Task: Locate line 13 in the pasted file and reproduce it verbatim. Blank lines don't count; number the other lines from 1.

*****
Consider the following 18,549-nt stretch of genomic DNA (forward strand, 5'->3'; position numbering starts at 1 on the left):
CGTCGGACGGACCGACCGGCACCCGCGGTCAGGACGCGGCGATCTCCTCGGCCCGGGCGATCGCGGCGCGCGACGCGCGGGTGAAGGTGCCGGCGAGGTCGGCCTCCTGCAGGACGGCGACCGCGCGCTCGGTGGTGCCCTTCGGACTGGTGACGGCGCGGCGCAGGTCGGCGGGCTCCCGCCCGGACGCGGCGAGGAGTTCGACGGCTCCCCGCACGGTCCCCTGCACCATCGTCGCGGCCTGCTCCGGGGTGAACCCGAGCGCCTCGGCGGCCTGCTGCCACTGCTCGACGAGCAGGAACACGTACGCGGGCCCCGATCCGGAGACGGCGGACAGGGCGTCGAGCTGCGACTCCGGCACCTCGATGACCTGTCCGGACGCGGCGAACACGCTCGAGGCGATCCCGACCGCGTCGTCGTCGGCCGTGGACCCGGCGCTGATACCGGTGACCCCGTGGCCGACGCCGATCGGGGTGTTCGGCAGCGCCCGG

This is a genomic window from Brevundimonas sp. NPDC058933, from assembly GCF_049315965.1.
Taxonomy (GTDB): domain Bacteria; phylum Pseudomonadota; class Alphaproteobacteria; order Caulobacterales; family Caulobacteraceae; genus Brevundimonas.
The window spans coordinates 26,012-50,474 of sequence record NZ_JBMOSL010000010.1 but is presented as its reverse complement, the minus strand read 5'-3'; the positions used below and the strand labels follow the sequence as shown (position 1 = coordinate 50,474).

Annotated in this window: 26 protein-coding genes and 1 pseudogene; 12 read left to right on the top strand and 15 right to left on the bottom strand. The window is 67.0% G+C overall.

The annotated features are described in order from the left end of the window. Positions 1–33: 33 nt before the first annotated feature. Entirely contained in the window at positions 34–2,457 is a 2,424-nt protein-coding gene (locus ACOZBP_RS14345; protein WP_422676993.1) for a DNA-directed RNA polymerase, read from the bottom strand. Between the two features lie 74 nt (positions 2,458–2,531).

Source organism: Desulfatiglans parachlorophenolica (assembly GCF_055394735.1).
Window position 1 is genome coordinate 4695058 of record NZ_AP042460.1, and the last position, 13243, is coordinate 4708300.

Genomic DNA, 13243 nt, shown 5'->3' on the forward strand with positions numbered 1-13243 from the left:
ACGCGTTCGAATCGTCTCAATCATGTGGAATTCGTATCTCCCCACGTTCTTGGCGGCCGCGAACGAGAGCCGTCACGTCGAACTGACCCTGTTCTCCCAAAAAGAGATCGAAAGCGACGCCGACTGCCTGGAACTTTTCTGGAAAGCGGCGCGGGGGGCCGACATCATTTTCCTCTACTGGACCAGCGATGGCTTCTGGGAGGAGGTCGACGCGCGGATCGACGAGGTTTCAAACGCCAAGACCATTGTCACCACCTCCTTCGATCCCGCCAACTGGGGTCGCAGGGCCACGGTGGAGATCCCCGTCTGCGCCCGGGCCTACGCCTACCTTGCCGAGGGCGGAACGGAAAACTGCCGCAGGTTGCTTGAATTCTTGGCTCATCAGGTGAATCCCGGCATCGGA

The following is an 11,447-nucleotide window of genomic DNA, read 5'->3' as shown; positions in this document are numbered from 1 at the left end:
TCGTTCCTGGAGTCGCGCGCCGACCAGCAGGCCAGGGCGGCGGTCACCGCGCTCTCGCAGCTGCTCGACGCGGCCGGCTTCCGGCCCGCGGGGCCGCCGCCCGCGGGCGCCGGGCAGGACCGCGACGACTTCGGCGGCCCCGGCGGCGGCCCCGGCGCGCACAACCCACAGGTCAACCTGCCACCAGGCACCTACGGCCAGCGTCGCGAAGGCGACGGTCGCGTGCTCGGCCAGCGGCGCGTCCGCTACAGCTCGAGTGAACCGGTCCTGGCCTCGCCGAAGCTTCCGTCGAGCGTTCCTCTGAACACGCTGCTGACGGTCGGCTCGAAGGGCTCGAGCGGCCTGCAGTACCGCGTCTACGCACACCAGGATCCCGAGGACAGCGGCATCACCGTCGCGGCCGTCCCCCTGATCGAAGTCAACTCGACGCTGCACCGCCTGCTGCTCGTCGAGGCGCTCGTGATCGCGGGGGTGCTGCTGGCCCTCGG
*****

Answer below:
TCGTTCCTGGAGTCGCGCGCCGACCAGCAGGCCAGGGCGGCGGTCACCGCGCTCTCGCAGCTGCTCGACGCGGCCGGCTTCCGGCCCGCGGGGCCGCCGCCCGCGGGCGCCGGGCAGGACCGCGACGACTTCGGCGGCCCCGGCGGCGGCCCCGGCGCGCACAACCCACAGGTCAACCTGCCACCAGGCACCTACGGCCAGCGTCGCGAAGGCGACGGTCGCGTGCTCGGCCAGCGGCGCGTCCGCTACAGCTCGAGTGAACCGGTCCTGGCCTCGCCGAAGCTTCCGTCGAGCGTTCCTCTGAACACGCTGCTGACGGTCGGCTCGAAGGGCTCGAGCGGCCTGCAGTACCGCGTCTACGCACACCAGGATCCCGAGGACAGCGGCATCACCGTCGCGGCCGTCCCCCTGATCGAAGTCAACTCGACGCTGCACCGCCTGCTGCTCGTCGAGGCGCTCGTGATCGCGGGGGTGCTGCTGGCCCTCGG